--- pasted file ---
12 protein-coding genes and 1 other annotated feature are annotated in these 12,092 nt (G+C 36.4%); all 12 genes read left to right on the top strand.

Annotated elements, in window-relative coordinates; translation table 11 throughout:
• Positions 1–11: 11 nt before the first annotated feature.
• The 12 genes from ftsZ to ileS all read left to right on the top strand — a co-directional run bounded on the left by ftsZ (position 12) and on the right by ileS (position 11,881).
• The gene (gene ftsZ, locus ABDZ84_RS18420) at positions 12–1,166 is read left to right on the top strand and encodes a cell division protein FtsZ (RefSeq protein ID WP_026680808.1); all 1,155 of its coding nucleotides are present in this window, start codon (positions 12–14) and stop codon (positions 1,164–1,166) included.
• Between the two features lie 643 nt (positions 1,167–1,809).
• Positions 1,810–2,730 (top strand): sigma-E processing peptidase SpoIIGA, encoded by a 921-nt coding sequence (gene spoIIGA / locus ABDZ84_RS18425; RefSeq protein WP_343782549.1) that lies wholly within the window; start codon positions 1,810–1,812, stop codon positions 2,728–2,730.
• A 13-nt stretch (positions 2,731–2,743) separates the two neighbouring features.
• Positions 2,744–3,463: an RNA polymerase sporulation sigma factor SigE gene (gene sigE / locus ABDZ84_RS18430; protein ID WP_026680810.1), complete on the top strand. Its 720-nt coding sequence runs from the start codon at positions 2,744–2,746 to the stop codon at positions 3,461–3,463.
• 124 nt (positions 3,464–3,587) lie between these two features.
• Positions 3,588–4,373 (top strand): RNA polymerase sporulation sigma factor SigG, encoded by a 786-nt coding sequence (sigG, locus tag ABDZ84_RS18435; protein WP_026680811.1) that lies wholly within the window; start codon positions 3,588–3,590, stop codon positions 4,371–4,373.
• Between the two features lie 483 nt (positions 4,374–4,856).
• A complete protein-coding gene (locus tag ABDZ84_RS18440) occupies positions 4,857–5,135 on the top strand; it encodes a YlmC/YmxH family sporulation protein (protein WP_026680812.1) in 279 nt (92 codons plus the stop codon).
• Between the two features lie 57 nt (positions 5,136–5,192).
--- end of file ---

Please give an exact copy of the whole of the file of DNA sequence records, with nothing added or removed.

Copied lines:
12 protein-coding genes and 1 other annotated feature are annotated in these 12,092 nt (G+C 36.4%); all 12 genes read left to right on the top strand.

Annotated elements, in window-relative coordinates; translation table 11 throughout:
• Positions 1–11: 11 nt before the first annotated feature.
• The 12 genes from ftsZ to ileS all read left to right on the top strand — a co-directional run bounded on the left by ftsZ (position 12) and on the right by ileS (position 11,881).
• The gene (gene ftsZ, locus ABDZ84_RS18420) at positions 12–1,166 is read left to right on the top strand and encodes a cell division protein FtsZ (RefSeq protein ID WP_026680808.1); all 1,155 of its coding nucleotides are present in this window, start codon (positions 12–14) and stop codon (positions 1,164–1,166) included.
• Between the two features lie 643 nt (positions 1,167–1,809).
• Positions 1,810–2,730 (top strand): sigma-E processing peptidase SpoIIGA, encoded by a 921-nt coding sequence (gene spoIIGA / locus ABDZ84_RS18425; RefSeq protein WP_343782549.1) that lies wholly within the window; start codon positions 1,810–1,812, stop codon positions 2,728–2,730.
• A 13-nt stretch (positions 2,731–2,743) separates the two neighbouring features.
• Positions 2,744–3,463: an RNA polymerase sporulation sigma factor SigE gene (gene sigE / locus ABDZ84_RS18430; protein ID WP_026680810.1), complete on the top strand. Its 720-nt coding sequence runs from the start codon at positions 2,744–2,746 to the stop codon at positions 3,461–3,463.
• 124 nt (positions 3,464–3,587) lie between these two features.
• Positions 3,588–4,373 (top strand): RNA polymerase sporulation sigma factor SigG, encoded by a 786-nt coding sequence (sigG, locus tag ABDZ84_RS18435; protein WP_026680811.1) that lies wholly within the window; start codon positions 3,588–3,590, stop codon positions 4,371–4,373.
• Between the two features lie 483 nt (positions 4,374–4,856).
• A complete protein-coding gene (locus tag ABDZ84_RS18440) occupies positions 4,857–5,135 on the top strand; it encodes a YlmC/YmxH family sporulation protein (protein WP_026680812.1) in 279 nt (92 codons plus the stop codon).
• Between the two features lie 57 nt (positions 5,136–5,192).